How to Live Life in Spite of Chronic Pain and Fatigue
How do you explain chronic, debilitating fatigue to a world that wakes up well-rested? How do you explain sickness and limitations being the norm to a people who’ve only known health and limitless living?
I remember (quite woefully, now) before the hostile takeover when sickness was still something I could hide, push beyond for the most part, I had a friend with many physical battles. She was often tired and in pain when I saw her, too sick to engage in the activities and relationships she longed to. I wondered why she didn’t try harder, why if I could push beyond my sickness, she could not. What an utter fool I was.
Not long ago, I took my oldest son and my five-year-old daughter on an outing that was important to them. I was sans husband, in the heat, and in the throes of infection. Sounds like a recipe for success, right? Yet, I was doing it! My son was off with his lady friend, my daughter and I were having a grand ole’ time. She was enamored with a moving Star Wars character in a store as I gazed at her adoringly when a woman spoke.
The blue-shirted store employee said, “You look so tired, Mom.” I was caught off-guard by this comment, deflated. It left me feeling naked and exposed. Of course, I was tired. What was I supposed to say? Did she want me to tell her about my 49948650780569875098605968 diseases? Should I say I had just been to the specialist today where he had informed me he was almost certain I had a bleeding ulcer and we needed to schedule an endoscopy as soon as possible? Did she want to hear about my current UTI? I settled on, “Do I?” She responded with,” Yes. You look like you’ve had the longest day of your life and you have nothing else to give. “ What would she say if I told her I actually woke up feeling that way every single day of my life? Would she understand it didn’t mean anything? Would she grasp there are still events to attend, kids to love, needs to be met no matter how you wake up feeling?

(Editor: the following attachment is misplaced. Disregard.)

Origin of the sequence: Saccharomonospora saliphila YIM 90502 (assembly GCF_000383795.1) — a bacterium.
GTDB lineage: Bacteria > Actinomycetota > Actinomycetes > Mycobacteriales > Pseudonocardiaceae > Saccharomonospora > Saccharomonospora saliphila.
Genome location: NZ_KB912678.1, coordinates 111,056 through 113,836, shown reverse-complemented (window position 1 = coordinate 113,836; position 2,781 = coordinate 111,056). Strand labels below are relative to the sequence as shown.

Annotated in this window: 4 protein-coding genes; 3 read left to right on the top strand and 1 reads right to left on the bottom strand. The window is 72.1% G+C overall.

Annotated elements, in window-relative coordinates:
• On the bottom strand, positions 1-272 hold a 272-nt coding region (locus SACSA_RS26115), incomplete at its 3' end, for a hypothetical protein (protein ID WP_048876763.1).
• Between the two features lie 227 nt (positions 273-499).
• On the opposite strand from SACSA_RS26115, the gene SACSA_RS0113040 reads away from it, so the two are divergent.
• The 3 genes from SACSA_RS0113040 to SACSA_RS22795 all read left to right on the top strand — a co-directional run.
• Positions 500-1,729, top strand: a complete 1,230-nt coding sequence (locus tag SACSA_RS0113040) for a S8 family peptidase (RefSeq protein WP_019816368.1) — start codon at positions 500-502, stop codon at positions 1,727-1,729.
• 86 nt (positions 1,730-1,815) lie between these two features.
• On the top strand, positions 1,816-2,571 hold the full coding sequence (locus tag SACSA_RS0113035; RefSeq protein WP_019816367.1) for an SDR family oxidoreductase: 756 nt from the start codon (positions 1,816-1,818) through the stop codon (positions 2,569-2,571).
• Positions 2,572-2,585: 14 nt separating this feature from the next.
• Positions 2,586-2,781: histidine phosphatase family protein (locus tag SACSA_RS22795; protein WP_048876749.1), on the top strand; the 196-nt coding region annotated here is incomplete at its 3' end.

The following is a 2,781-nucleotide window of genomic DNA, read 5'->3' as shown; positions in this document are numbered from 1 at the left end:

“I’m probably always tired.” (understatement of a lifetime) “I’m sorry to hear that. You look really rough. I worry about you. I hope you all have a nice night.”
I ushered my girl out of the store, away from the knowing eyes of the employee.
My sweet girl asked me, “Mommy, why are you always so tired?” I have answered this question no less than a thousand times in her short life. I’ve given her the long answer about immune systems and disease and the short one, like I did that night, “because, baby, fighting hard for a long time is exhausting.”
If working an eight shift sounds like a Herculean feat you can’t wrap your brain around completing, or if the thought of a full day at the theme park in the heat gives you tremors, I understand. If you can’t remember the last time you made it through a day without taking a nap, or two or three, we’re eye to eye.
If, like me, you’re still trying to get in as much living in as you can in between naps, no matter how many people call you out at the store, cheers to you.We may not stop being tired or in pain, but we don’t have to stop living. Click To Tweet
Let’s do it anyway.
Our plans may be delayed twelve times. Our grand ideas may well be downsized. Adapting our expectations and searching for the pockets beauty may be the only way we make it through the darkest days, but I believe an abundant life can still be found. Right here, amongst the seemingly impossible.